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How Much Is an Anesthesia Malpractice Lawsuit Worth?

A person who believes that they have been a victim of anesthesia malpractice may be entitled to receive thousands, if not millions of dollars in damages. While anesthesia malpractice lawsuits can be challenging, an experienced attorney will determine beforehand if a case can be made. 

One study found that anesthesia malpractice payouts were trending upward, jumping to 36 percent of all claims in 2018. The same study found that the mean payment amount in anesthesia cases from 2013 – 2018 was about $420,000. It is important to note that almost a quarter of anesthesia cases deal with tooth damage. These cases tend to settle for much smaller amounts because the overall harm is less severe than other injuries that can occur from anesthesia. 

Generally, however, the upward trend should be encouraging if you believe that you’ve been harmed and want to pursue an anesthesia malpractice lawsuit. The best way to maximize your chances for a successful outcome and getting the compensation you deserve is to hire an attorney who has years of experience in these kinds of cases. 

What Can You Recover in a Settlement?

Like any other medical malpractice lawsuit dealing with personal injury, a person can sue to recover for economic damages, non-economic damages, and perhaps even punitive damages. An attorney will help determine all of the claims an injured person may be entitled to by doing a thorough investigation into the details of the case. The three kinds of damages can be better understood as the following:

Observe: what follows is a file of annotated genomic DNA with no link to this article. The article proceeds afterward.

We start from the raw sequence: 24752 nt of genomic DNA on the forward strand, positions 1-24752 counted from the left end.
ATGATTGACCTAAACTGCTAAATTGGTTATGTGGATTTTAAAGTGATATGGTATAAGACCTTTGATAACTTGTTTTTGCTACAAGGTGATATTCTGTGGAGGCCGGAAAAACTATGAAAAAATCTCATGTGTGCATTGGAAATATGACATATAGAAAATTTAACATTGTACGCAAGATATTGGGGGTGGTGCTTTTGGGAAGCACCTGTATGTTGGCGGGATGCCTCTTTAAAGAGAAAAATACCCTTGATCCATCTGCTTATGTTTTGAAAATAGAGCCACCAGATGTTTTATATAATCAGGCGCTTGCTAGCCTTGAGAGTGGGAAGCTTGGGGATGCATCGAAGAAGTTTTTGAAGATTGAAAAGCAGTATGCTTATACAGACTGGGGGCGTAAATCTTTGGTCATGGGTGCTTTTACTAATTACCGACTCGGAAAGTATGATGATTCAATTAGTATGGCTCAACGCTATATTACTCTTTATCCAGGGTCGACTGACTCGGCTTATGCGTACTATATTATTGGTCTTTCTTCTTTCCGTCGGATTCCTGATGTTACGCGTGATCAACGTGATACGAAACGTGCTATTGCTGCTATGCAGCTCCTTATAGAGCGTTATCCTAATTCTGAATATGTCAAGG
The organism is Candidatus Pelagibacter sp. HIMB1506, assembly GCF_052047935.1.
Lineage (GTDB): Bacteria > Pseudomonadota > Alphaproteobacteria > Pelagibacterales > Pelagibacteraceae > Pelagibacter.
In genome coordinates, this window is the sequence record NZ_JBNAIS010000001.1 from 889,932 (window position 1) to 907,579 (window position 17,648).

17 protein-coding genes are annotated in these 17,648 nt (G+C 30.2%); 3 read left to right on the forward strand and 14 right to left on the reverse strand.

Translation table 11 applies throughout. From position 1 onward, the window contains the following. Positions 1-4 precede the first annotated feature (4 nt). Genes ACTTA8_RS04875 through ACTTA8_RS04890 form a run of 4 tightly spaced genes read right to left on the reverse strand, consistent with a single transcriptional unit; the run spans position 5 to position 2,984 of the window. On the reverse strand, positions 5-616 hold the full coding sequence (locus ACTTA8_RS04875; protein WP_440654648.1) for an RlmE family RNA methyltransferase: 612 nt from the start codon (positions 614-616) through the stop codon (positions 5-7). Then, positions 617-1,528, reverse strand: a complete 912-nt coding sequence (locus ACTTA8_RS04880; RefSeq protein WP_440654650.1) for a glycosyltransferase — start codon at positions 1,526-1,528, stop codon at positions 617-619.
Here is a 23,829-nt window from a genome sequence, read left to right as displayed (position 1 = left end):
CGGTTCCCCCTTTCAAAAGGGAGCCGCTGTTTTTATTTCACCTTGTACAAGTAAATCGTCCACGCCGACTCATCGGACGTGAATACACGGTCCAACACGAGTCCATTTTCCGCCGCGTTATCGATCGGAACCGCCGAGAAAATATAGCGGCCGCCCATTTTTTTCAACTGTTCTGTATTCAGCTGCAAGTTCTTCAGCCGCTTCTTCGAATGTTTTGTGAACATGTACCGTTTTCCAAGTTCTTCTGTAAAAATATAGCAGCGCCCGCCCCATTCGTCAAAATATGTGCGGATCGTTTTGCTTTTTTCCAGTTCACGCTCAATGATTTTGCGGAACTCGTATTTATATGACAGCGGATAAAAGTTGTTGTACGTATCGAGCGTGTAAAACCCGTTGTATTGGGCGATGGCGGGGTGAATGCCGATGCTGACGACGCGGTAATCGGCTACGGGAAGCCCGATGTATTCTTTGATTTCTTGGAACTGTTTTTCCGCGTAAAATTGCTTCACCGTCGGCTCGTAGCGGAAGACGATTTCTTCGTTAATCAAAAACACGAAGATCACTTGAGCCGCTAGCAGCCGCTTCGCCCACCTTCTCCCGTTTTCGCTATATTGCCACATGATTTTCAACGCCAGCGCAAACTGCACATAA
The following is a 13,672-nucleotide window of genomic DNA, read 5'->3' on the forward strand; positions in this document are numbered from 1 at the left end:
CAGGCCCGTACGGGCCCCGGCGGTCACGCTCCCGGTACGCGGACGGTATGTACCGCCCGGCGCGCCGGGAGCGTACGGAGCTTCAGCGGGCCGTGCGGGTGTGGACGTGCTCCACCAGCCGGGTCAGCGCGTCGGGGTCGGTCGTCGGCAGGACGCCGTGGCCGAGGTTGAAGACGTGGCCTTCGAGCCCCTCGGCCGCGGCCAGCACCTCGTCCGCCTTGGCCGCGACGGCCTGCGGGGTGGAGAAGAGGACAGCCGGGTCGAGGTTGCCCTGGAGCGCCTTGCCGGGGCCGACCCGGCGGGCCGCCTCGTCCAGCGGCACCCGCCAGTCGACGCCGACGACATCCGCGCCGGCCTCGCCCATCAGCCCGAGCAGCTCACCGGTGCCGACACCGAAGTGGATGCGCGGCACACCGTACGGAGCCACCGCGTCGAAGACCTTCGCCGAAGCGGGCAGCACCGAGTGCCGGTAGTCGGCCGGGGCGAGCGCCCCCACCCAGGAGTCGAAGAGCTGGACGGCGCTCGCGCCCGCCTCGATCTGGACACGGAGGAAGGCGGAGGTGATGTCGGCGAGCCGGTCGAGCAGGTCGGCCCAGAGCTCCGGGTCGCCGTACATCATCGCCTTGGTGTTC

Economic Damages

  • Medical expenses, including past expenses as well as anticipated future expenses
  • Lost earnings, both past and future resulting from diminished capacity or complete inability to work due to the injury
  • Cost of therapy, home care attendants, medical equipment, and other related expenses 

Non-economic Damages

  • Conscious pain and suffering that has resulted from the injury as well as anticipated suffering if the injury will have impact on the person in the future, particularly in the case of permanent injuries
  • Past and future loss of enjoyment of life

Punitive Damages

  • These are much rarer and are awarded in circumstances where the at-fault party has engaged in conduct so reckless or in such disregard of applicable standards of care as to warrant punishment by the court

Case Law Examples

  • A wrongful death action was brought against two doctors when a 54-year-old female with a history of heart and respiratory problems died after she went into cardiac arrest following a medical procedure.
  • They were sued for being negligent in obtaining a complete medical history, failing to record the medications that the deceased was taking, improperly administering anesthesia, and failing to conduct alternative procedures that didn’t involve anesthesia.
  • The jury awarded $500,000 in total damages, with the doctor in charge of anesthesia liable for $375,000 and the other doctor liable for $175,000.
  • A wrongful death action was brought against an anesthesiologist, certified registered nurse anesthetist, and hospital after a patient with pre-existing heart disease died of myocardial infarction after undergoing surgery.
  • The estate of the deceased maintained that the defendants negligently supervised the deceased by failing to recognize his pre-existing conditions, not recommending any form of cardiac anesthesia, not recognizing the drop in blood pressure at the beginning of surgery, not addressing complaints of back pain post procedure, and not obtaining informed consent from the patient.